That’s very beautifully put, and it’s something very, very hard to do, no matter if it is clichéd.
Yeah. I realized that this year so much because I was able to not just like myself for the first time, but love myself, and I was like, “Whoa, this is so cool.” I always thought it was just me who wasn’t a big fan of the innermost me, but in fact pretty much everyone I come across struggles with self love, and it’s not about selfishness.
So how does being in this space, and finally coming to this point when it comes to loving yourself, affect how you look at your career?
It has really shifted. I was very obsessed with significance. I guess because I grew up watching Michael Jackson, I wanted to be this icon, and I thought that that was my destiny and that’s what I had to be, and If I’m not that then I’m not worth anything. If I didn’t become that then I failed. And so I’ve just been going along this path, (1) because I’m in love with performing and creating, but (2) because I’m addicted to this dream and really scared of being insignificant and leaving this world not having been the best in the entire world. And it’s beautiful that we have such passion, but it’s also crazy.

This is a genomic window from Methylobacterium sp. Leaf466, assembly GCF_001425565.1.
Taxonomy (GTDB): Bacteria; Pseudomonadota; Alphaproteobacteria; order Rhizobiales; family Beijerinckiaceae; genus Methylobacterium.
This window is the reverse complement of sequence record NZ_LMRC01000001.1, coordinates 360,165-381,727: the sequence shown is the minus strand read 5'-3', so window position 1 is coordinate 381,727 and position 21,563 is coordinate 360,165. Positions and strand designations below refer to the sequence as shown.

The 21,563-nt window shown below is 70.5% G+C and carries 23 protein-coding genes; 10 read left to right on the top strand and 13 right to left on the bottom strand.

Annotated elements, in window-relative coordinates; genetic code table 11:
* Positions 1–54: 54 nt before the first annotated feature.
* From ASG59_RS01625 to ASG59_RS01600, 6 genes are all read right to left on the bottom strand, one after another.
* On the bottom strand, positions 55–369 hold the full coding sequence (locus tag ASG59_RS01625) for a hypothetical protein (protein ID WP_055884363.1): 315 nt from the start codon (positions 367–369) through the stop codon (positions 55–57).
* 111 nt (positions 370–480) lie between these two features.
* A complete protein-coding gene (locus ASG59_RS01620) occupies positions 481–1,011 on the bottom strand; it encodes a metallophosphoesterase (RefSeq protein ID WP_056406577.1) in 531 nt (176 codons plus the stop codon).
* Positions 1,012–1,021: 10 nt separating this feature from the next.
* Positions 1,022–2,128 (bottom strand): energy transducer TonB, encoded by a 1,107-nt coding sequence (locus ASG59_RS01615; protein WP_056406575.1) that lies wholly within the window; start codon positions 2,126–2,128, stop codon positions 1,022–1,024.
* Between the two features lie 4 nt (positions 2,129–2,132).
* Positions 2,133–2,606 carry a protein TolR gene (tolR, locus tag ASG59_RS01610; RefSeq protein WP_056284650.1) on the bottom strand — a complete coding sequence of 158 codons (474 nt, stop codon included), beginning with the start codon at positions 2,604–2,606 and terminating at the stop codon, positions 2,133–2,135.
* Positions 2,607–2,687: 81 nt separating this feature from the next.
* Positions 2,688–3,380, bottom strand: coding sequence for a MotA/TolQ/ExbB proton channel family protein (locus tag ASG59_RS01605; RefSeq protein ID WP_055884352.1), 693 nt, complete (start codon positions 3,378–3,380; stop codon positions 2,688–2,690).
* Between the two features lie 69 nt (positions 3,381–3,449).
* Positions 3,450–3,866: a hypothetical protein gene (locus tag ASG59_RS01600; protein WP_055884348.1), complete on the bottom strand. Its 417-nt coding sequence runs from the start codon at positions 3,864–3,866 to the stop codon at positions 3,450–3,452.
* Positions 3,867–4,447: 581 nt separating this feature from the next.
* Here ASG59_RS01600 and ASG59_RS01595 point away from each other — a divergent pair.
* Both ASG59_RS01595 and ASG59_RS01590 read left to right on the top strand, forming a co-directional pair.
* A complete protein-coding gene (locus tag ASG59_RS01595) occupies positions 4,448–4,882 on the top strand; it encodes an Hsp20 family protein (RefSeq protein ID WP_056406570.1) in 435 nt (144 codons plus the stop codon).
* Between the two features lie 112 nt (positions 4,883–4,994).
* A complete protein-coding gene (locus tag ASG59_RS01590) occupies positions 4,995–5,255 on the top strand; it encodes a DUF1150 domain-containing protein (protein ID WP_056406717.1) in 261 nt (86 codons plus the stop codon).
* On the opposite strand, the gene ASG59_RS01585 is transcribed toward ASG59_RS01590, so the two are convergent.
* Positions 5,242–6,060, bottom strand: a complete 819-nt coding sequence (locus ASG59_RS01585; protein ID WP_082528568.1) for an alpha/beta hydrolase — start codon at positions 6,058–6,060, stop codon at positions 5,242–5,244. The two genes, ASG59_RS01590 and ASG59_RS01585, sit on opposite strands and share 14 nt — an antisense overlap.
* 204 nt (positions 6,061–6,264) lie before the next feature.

We’re all just as significant as each other, we’re all just figuring it out. And so that’s given me a lot of balance in terms of the way I view my career. It doesn’t mean I want it any less. In fact, I’ve been able to figure out more things that I want on top of it simply because I got to a place where I’m like, I’m gonna put in every effort I can, and if for whatever reason I don’t end up where I want, I have to be okay with that, and I should be excited about that because life takes you to cool places and, I mean, I never thought I’d be playing a superhero.
This interview was edited and condensed.